(2) The department shall maintain a list of inhabitable property that has been reported as contaminated, and the list must be made available to the public through a website except as provided in subsection (3).

(3) Upon confirmation by the department that an inhabitable property has been properly remediated to the standards established in 75–10–1303 or that the inhabitable property meets the decontamination standards without decontamination, the department shall remove the inhabitable property from the list required in subsection (2). The department shall provide written notification to the local health officer and the property owner of record when the documentation shows that the inhabitable property has been properly assessed or remediated.

(4) The department may adopt rules establishing reasonable requirements for the sufficiency of documentation to be provided by a certified contractor.

(5) Notwithstanding any other provision of law, once an inhabitable property has been removed from the list required in subsection (2), a property owner, landlord, or real estate agent is not required to report or otherwise disclose the past contamination.

Section 75–10–1306, MCA (emphasis added).1 The new statutes became effective on October 1, 2005. The home at 1050 Mill Road was not listed as contaminated until sometime between August and November of 2007, when the County was contacted by the Department of Environmental Quality (“DEQ”) regarding possible contamination at the site.

¶ 5 In late October 2005, the owner of 1050 Mill Road listed the home for sale with Mitzi Grover (“Grover”), who worked for The Landmark Company. The Slacks entered into a buy-sell agreement to purchase the home on November 10, 2005. Grover testified that she checked the DEQ's contaminated property list prior to closing, and the home at [362 Mont. 517] 1050 Mill Road was not on the list. The sale closed and the Slacks, along with their two young daughters (their son was born later), moved into the home.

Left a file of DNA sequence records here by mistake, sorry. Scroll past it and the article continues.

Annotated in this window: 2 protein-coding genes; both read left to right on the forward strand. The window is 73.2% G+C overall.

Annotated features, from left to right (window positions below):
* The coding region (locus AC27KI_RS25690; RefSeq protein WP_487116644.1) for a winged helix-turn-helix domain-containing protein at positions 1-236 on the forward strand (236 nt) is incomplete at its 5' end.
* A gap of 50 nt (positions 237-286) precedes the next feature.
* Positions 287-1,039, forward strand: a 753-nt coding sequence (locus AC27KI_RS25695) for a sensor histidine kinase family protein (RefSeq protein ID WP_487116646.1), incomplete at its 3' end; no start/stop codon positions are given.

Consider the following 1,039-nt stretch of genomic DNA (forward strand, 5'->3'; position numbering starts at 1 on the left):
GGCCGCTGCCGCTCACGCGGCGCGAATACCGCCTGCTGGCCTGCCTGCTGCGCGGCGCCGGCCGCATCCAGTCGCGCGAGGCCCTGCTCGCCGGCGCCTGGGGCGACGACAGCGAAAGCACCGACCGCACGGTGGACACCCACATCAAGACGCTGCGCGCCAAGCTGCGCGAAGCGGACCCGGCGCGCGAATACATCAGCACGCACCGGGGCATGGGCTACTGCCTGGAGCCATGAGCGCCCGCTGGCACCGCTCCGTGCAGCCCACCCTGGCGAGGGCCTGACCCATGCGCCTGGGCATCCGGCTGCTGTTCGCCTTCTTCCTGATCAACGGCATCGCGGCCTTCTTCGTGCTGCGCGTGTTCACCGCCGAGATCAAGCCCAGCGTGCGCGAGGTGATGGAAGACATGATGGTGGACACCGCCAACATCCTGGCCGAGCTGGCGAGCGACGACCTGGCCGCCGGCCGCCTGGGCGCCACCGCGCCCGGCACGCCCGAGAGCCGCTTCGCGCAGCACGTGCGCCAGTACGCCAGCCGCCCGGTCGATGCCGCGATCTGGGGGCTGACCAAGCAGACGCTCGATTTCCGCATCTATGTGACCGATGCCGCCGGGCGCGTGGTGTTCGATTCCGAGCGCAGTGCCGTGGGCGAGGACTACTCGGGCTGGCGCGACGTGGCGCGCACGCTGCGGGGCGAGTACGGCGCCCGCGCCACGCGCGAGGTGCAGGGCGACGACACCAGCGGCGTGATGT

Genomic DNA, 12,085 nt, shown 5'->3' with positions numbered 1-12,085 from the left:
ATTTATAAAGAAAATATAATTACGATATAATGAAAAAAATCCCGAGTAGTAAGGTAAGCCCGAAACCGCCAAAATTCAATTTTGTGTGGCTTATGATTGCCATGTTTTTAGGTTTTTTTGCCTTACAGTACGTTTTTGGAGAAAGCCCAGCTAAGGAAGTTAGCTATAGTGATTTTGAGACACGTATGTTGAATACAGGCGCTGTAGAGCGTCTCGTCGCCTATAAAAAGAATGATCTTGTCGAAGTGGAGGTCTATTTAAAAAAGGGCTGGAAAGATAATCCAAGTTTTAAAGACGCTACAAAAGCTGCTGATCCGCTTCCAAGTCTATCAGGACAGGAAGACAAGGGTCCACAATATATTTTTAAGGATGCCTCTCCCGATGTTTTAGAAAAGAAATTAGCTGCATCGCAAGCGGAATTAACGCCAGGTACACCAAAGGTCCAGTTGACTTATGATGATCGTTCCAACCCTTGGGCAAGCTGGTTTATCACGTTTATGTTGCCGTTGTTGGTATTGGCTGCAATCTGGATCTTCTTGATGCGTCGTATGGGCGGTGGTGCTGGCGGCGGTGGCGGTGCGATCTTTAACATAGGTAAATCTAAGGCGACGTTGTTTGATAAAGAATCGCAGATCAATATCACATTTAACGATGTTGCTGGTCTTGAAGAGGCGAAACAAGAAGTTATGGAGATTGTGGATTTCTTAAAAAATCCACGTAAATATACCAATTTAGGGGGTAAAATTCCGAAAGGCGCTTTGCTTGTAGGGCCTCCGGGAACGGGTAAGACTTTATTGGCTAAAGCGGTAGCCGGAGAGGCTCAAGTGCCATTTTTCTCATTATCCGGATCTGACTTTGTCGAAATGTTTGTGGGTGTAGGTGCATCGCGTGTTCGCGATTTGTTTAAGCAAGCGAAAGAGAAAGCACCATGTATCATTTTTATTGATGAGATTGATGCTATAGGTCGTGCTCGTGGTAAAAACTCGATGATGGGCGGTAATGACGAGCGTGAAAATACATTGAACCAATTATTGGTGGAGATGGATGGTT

¶ 6 Approximately two years later, in November 2007, the Slacks were notified by the DEQ that, unbeknownst to them, their home had been the site of a meth lab and may be contaminated with methamphetamine. The Slacks contacted a certified methamphetamine cleanup contractor and had their home tested. The results of the testing showed that levels of methamphetamine in their home were hundreds of times higher than acceptable levels. Not only was the Slacks' home contaminated, but much of their personal property was also contaminated. The Slacks were advised that their home was not safe to live in. They moved immediately; abandoning their home and all their personal belongings, save for clothing, important paperwork, and family photos.

¶ 7 The Slacks were advised that to remediate their home, it would have to be “gutted.” The cost to remediate, and then rebuild, their home was estimated at approximately $145,000—more than the Slacks paid for it. Ultimately, the Slacks defaulted on their mortgage and incurred more debt in purchasing new household items.